The ‘Criteria of Authenticity’ and (Not) Writing about the Historical Jesus

Harnessing Chaos

When writing a book on the historical Jesus, it is required, or so it seems, to include a section on methodology or the criteria for establishing authenticity which, it might be suspected, is a more formal way of presenting scholarly hunches. Remarkably, it is only the past few years that there has been a more widespread awareness that the criteria of authenticity are of minimal use (see especially Chris Keith and Anthony Le Donne).

Let’s have a look at some of the main ones.

Dissimilarity automatically assumes as a matter of method that Jesus must have been dissimilar from Judaism and what came next. An obvious counter argument: what if Jesus wasn’t different, then what is the point of the criterion? Or, what if an apparent difference was created by someone other than Jesus? What if there isn’t enough evidence to show Jesus was different from Judaism or some…

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About jamesbradfordpate

My name is James Pate. This blog is about my journey. I read books. I watch movies and TV shows. I go to church. I try to find meaning. And, when I can’t do that, I just talk about stuff that I find interesting. I have degrees in fields of religious studies. I have an M.Phil. in the History of Biblical Interpretation from Hebrew Union College in Cincinnati, Ohio. I also have an M.A. in Hebrew Bible from Jewish Theological Seminary, an M.Div. from Harvard Divinity School, and a B.A. from DePauw University.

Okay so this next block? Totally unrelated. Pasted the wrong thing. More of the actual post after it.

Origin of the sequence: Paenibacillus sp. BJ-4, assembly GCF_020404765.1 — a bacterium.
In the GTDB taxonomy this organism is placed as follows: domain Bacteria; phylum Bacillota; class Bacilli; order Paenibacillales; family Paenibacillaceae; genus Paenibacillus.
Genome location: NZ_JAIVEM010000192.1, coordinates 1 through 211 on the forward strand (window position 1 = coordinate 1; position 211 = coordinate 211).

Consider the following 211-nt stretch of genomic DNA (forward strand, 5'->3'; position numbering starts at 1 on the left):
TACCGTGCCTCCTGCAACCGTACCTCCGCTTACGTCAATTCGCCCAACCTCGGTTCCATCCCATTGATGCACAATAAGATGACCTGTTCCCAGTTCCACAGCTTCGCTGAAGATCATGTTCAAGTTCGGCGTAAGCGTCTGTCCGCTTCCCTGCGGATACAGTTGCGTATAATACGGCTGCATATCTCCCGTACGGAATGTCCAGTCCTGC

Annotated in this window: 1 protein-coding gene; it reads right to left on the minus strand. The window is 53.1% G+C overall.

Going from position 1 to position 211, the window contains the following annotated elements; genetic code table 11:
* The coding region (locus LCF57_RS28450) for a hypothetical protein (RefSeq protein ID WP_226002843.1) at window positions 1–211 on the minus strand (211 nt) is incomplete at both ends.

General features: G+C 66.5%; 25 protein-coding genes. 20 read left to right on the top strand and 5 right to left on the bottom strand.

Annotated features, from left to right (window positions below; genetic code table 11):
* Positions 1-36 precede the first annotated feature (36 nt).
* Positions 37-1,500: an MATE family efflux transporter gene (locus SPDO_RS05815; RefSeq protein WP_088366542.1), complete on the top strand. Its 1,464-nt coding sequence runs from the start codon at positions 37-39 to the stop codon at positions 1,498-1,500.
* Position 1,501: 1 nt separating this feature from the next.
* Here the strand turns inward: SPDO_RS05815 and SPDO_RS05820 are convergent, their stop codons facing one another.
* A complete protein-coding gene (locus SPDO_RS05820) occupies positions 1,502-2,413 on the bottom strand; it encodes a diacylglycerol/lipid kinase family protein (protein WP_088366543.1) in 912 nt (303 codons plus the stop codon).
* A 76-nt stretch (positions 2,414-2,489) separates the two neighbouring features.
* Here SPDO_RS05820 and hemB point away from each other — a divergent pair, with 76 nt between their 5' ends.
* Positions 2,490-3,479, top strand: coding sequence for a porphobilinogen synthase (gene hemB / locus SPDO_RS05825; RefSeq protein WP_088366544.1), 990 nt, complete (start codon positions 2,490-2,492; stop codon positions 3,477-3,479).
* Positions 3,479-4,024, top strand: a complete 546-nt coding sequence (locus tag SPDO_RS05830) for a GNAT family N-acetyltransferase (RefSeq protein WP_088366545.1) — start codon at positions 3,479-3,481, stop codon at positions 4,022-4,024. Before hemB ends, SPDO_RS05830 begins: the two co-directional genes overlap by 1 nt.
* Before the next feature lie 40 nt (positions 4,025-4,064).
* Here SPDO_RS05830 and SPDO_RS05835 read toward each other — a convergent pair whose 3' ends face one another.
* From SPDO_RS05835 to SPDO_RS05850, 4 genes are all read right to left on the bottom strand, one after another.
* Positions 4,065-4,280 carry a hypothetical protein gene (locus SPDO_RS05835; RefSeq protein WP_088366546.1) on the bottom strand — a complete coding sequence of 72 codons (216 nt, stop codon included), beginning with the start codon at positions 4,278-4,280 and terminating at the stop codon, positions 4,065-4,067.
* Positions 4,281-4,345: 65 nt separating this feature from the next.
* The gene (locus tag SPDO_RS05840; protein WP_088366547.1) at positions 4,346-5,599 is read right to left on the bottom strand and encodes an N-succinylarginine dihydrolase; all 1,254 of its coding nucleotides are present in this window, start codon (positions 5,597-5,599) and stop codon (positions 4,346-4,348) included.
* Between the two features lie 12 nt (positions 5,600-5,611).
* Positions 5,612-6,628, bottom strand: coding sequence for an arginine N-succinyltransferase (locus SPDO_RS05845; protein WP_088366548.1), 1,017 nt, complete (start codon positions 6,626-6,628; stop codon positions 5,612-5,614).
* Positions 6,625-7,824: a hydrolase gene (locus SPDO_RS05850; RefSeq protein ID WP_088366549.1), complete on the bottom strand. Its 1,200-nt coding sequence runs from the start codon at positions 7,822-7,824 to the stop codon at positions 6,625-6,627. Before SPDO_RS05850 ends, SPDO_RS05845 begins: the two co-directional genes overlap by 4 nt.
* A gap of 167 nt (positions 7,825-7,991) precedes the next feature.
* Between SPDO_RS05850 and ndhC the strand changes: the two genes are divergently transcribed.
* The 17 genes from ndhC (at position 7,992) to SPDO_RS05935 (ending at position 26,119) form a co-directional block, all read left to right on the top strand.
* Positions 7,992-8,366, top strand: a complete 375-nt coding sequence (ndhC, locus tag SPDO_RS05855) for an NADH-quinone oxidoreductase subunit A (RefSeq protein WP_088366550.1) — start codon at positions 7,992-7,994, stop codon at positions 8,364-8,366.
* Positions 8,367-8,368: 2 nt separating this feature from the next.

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1 Response to The ‘Criteria of Authenticity’ and (Not) Writing about the Historical Jesus

  1. Interesting post 🙂


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